The Moodle security PoC is not expected to be a full-fledged production system but a proof of concept. To that end, you need to decide on your infrastructure, i.e. network hardware, load balancers, servers, virtual machines, firewalls, and storage to host and secure the system. There are many alternatives. For example, you could set up a small home Internet network using three or four computers connected to a home router. You could also use a hypervisor like VirtualBox or VMware to create three or four instances of virtualised machines in your personal computer. However, given the popularity of cloud computing services, you are encouraged to develop a small virtual private cloud using the free options of educational cloud computing services from OpenStack Public Cloud, Microsoft Azure, Google Cloud or Amazon Web Services (AWS). In this case, you need to carefully select the computing platform to host your system including operating systems, data, utilities, application engines, and databases.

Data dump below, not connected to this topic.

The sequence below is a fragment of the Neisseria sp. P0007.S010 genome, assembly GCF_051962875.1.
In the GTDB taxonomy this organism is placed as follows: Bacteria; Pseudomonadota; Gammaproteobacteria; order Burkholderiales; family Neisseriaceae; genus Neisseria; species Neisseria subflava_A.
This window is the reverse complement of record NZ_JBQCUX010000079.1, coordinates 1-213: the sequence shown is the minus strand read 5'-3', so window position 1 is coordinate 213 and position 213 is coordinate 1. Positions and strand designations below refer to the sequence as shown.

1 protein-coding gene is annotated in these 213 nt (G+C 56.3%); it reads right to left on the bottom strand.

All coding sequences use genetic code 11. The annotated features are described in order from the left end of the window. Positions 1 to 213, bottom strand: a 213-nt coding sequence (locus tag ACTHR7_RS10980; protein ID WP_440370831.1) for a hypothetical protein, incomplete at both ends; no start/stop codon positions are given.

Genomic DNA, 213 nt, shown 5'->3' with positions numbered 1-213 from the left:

The PoC consists of three sub-tasks: 1. Moodle installation and configuration, 2. Moodle Hardening, and 3. Vulnerability / Penetration Test, described next.
1. Moodle installation and configuration
Download and install the Moodle package along with its associated software in the platform you chose to demonstrate the PoC. Then, configure the application according to the recommendations given by the Moodle site. The Moodle site contains many community resources and tutorials showing you how to do that.
Using Figure 2 as a reference, provide a physical network diagram of your PoC labelling the technical components of your infrastructure including the interfaces, type of connections, operating systems, databases, servers, firewalls, etc.
2. Moodle Hardening